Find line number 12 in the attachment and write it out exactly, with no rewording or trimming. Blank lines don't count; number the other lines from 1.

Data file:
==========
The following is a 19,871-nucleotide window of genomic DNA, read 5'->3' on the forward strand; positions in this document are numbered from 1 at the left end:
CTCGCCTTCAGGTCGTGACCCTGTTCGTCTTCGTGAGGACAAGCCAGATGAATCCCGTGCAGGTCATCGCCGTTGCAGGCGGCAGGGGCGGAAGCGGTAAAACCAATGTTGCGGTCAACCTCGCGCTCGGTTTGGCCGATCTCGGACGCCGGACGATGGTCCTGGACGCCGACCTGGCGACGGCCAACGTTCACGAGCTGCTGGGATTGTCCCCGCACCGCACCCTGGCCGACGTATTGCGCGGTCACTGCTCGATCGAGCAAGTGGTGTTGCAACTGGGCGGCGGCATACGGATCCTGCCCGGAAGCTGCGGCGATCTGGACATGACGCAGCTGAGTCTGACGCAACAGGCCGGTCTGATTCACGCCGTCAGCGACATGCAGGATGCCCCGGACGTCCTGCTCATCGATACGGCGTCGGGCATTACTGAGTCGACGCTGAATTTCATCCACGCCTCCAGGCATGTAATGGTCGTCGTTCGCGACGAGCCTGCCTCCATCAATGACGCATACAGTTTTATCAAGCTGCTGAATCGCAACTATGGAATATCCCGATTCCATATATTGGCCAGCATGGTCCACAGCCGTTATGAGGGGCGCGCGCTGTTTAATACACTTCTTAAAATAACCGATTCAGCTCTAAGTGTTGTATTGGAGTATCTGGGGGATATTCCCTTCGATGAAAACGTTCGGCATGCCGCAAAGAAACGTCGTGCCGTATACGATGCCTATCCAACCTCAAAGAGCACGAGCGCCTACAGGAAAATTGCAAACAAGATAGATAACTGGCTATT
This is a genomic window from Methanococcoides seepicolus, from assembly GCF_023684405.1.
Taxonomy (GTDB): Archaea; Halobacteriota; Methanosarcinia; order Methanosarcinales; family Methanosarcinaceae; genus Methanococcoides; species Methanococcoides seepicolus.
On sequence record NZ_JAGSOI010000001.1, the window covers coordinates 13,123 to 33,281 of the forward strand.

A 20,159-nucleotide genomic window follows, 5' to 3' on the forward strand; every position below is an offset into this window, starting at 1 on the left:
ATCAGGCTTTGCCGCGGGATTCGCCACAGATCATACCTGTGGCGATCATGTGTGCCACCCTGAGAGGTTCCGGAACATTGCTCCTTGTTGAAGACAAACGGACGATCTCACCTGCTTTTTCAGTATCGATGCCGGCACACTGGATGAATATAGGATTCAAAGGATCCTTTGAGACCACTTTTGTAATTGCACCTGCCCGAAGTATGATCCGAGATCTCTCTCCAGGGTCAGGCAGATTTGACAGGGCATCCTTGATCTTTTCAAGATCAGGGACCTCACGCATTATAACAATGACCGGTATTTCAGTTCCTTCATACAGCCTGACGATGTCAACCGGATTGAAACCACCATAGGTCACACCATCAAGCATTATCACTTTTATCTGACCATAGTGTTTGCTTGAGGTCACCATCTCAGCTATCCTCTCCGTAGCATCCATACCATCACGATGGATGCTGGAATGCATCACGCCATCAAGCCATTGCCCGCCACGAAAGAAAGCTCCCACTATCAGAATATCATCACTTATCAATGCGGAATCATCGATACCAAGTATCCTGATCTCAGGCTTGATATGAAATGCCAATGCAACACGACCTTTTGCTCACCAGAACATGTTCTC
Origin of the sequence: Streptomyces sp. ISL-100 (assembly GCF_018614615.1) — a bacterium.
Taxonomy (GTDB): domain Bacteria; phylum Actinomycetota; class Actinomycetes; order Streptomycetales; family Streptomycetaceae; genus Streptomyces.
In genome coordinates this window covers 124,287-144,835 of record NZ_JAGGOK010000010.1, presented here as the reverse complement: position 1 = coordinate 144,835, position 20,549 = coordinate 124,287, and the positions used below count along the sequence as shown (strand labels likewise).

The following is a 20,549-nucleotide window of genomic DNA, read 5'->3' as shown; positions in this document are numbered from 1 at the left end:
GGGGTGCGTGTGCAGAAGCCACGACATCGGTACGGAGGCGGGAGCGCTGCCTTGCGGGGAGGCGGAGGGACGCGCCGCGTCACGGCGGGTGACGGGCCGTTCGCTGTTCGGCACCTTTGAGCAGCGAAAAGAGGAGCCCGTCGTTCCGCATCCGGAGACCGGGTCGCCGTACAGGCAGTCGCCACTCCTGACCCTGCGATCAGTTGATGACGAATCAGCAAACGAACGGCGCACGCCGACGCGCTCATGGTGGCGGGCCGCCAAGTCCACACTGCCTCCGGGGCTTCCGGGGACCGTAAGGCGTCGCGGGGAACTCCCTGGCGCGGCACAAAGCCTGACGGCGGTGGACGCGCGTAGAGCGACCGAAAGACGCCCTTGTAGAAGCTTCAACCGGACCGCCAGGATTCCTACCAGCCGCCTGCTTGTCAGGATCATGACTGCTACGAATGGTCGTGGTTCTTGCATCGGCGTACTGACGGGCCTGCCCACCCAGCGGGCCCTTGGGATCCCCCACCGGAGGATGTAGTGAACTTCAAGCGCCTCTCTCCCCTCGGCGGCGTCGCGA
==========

GGGGTGCGTGTGCAGAAGCCACGACATCGGTACGGAGGCGGGAGCGCTGCCTTGCGGGGAGGCGGAGGGACGCGCCGCGTCACGGCGGGTGACGGGCCGTTCGCTGTTCGGCACCTTTGAGCAGCGAAAAGAGGAGCCCGTCGTTCCGCATCCGGAGACCGGGTCGCCGTACAGGCAGTCGCCACTCCTGACCCTGCGATCAGTTGATGACGAATCAGCAAACGAACGGCGCACGCCGACGCGCTCATGGTGGCGGGCCGCCAAGTCCACACTGCCTCCGGGGCTTCCGGGGACCGTAAGGCGTCGCGGGGAACTCCCTGGCGCGGCACAAAGCCTGACGGCGGTGGACGCGCGTAGAGCGACCGAAAGACGCCCTTGTAGAAGCTTCAACCGGACCGCCAGGATTCCTACCAGCCGCCTGCTTGTCAGGATCATGACTGCTACGAATGGTCGTGGTTCTTGCATCGGCGTACTGACGGGCCTGCCCACCCAGCGGGCCCTTGGGATCCCCCACCGGAGGATGTAGTGAACTTCAAGCGCCTCTCTCCCCTCGGCGGCGTCGCGA